Finally – over a week after the concert – I think I’ve finally got my thoughts together enough to try and post them in some vaguely coherent form. Maybe.
Here’s what it took me a week to carefully phrase:
OMG OMG OMG HOLY SHIT AMAZING.
(So worth the wait, right?)
Here’s where I begin subjecting you to an exhaustive blow-by-blow account. Beginning with knitting. (Because everything begins with knitting)
We waited in line for a long time. I knitted my ticket.
And drank chai tea. And talked to a bunch of whippersnappers. (Had they been on my lawn, I surely would have asked them to kindly remove themselves)
And when they finally opened the doors, I bought a t-shirt.
(I wore it on Saturday)
Look! It’s us!
(I think this is one of those things that everyone does, right? Get really excited to see “your” city on the tour list, even when you’re standing RIGHT THERE IN THE VENUE? Tell me I’m not alone here…)
Some people drink to pass the time. Others dance like awkward cockatoos.
Jeff and I play WordFeud and knit.
We are so hardcore, y’all.
(He almost brought his Admin Law casebook but I convinced him not to. We’re not *that* ROCKSTAR!, you see.)
The opening band:
They were Sleepy Kitty, and they were pretty OK. The drummer guy was a lot better than the keyboard/guitar/vocals girl. But she had good hair.
IT WAS TIME.
Somehow I feel that all caps and a few exclamation points are insultingly insufficient to convey the extent of my excitement. Almost comically so.
Because as soon as they started playing, I really got it. I mean, I’d already considered myself a real fan. I loved the music, and felt like it spoke to me in ways that most other music doesn’t.
But it wasn’t until I saw them live, in the cozy little venue, with the drums pulsating through my chest and shoulders and getting to witness Brian and Amanda’s rapport first-hand, that I truly understood.
I’ve been to my fair share of concerts. Some good, some AWESOME, some not-so-good. And I can honestly say that this was the best by far.
I don’t know that I’ve ever seen such focused channeling of raw energy, or such a sublime connection between two performers. They did an extended, improvised intro to “Half Jack” at the end of the encore, and it was truly one of the most amazing musical conversations I’ve ever seen. Watching Amanda and Brian play was less like watching two band members, and more like watching two halves of the same person.
I really just can’t even describe it. But it was phenomenal. Breathtaking. And, of course, completely inadequately conveyed in my awkward words and blurry pictures.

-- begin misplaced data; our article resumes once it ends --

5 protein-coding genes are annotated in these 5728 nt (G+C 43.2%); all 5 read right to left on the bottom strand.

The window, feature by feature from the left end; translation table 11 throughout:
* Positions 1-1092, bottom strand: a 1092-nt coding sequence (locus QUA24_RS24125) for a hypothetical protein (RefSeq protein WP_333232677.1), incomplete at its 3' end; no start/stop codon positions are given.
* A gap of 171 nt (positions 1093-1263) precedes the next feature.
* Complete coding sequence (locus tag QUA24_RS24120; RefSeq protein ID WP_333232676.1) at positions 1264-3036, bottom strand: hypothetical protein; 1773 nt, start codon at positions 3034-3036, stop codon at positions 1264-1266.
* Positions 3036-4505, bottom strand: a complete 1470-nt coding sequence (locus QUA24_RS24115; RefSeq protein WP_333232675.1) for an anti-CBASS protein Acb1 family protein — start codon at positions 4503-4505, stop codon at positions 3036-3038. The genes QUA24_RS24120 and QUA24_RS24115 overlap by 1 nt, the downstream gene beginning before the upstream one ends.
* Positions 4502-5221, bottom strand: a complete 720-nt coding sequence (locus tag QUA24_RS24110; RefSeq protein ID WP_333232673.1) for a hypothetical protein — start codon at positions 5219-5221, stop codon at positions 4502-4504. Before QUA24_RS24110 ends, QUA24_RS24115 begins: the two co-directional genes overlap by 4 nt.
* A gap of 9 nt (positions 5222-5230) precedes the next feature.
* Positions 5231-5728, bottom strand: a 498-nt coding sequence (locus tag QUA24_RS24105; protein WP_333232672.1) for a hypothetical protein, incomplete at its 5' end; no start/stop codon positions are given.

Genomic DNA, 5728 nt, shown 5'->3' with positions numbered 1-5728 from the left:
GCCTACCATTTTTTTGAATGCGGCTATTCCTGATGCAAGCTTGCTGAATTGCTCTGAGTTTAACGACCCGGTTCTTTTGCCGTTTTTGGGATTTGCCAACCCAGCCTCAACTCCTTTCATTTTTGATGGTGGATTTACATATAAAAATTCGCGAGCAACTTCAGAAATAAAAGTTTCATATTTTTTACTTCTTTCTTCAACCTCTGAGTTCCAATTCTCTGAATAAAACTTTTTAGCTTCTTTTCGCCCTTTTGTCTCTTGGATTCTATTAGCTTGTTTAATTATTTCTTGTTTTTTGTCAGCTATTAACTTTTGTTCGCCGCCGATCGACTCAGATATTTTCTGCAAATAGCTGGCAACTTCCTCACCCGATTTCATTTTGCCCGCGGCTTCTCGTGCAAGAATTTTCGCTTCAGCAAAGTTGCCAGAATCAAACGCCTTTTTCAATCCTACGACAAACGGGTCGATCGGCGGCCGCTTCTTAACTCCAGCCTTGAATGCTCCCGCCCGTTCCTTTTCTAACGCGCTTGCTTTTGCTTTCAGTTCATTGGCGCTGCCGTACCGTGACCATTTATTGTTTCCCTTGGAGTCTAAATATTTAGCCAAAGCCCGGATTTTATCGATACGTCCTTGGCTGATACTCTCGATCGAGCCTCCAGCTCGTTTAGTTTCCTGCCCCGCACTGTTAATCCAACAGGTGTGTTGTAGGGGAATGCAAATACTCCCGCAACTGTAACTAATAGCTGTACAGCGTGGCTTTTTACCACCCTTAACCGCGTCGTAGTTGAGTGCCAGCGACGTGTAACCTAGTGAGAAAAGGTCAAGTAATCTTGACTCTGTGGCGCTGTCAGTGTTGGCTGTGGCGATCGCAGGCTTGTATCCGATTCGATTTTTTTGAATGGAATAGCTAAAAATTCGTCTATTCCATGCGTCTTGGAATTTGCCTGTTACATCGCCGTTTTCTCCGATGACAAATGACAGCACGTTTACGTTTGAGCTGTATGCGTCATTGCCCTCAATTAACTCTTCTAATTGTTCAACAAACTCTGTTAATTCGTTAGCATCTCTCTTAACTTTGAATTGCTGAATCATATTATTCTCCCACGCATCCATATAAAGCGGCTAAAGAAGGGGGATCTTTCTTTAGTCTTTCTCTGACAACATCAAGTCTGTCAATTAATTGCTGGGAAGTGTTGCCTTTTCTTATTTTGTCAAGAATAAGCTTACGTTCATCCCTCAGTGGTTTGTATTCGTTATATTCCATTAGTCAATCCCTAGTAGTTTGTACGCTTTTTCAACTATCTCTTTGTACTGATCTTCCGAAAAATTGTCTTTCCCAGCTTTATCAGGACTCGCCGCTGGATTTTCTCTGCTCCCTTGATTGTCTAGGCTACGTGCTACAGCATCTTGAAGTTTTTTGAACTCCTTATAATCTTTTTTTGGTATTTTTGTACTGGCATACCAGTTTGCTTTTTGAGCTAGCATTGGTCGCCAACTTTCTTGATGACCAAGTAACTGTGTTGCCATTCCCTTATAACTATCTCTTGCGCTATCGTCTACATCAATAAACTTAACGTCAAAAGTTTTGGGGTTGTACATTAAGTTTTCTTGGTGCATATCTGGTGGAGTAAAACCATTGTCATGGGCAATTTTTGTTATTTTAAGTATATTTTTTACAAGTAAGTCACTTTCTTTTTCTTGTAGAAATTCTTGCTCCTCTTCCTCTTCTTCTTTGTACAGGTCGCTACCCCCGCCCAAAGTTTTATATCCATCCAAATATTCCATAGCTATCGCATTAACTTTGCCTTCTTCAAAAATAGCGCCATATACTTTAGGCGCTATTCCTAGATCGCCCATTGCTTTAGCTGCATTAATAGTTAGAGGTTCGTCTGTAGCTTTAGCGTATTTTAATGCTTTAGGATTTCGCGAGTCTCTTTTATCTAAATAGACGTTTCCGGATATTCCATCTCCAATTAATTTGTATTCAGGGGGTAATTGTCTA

Other highlights of the concert:
1)”Pierre”. Only the Dresden Dolls can take that little song and make it so funny, and vibrant, and grotesque. Loved watching Brian in this one. (And here‘s a fun dubbing of the original)
2)”Mandy Goes to Med School”. Not one of my favorite songs, generally, but it was so much fun to watch live.
3)”Delilah”. Another that I don’t adore on the album, but have a newfound love for.
4)”Night Reconnaissance”. I think they may have opened with this one? Don’t quite recall. But this was so playful and lively and fun. They drew the audience into the joke as we heard it unfold – and managed to make one of my old favorites sound fresh all over again.
The other thing that really got me was how well balanced they are. Just listening to the albums, if you don’t know better, it’s possible to sort of think you’ve lost a sense of Brian. Since his vocals are few and far between, and the drums – by definition – provide rhythm and balance to round out the overall sound, I had wondered about the extent of Brian’s contribution to the band. I’ve heard other people say that the Dresden Dolls were “Amanda Palmer and that other guy”, but one you see them live you realize that that just isn’t the case. Brian’s presence onstage was very powerful, and while he did offer vital balance to the music, he didn’t come anywhere close to fading into the background. Each piece was a unified exchange, a back-and-forth, and it really wouldn’t be the same with just any old drummer. I didn’t really understand that before seeing them live. I get it now.
And while I was musing over this, I was simultaneously snapping pictures and singing at the top of my lungs and dancing on my barstool and hugging Jeff. It was a busy night in my brain.
There was enough delay between the show and the encore that I started to wonder if there wasn’t going to *be* an encore. But of course, they reappeared. And began with “Mein Herr”. Singing from the balcony. And I was happy.
One last photo – this was during the Jeep Song, when they had several audience members onstage. What was supposed to be backup singing on the chorus ultimately turned into an on-stage dance party.
(complete with an odd, 50-year-old boy-man with a bowl haircut)
This was truly the best concert I’ve ever been to in my entire life. It was well worth the wait, and the cold, and the hoarse voice the next morning. Brian and Amanda have an amazing partnership, and I was so glad to have been able to see them on tour. I don’t know if they’ll be recording together anymore or if this reunion tour was a one-off, but I could honestly be content either way. (Though don’t get me wrong, I’d be deliriously happy if they released a new album!). This is now – for me – the gold standard of concerts, and I’m so glad I got to go.
Links for the uninitiated:
If you’re just starting out, try “The Jeep Song” (my favorite ever!), “Gravity”, and “Missed Me” from their self-titled album, or “Sing”, “Backstabber”, “Shores of California” or “Mrs. O” from Yes, Virginia. But you really can’t go wrong with anything. Promise.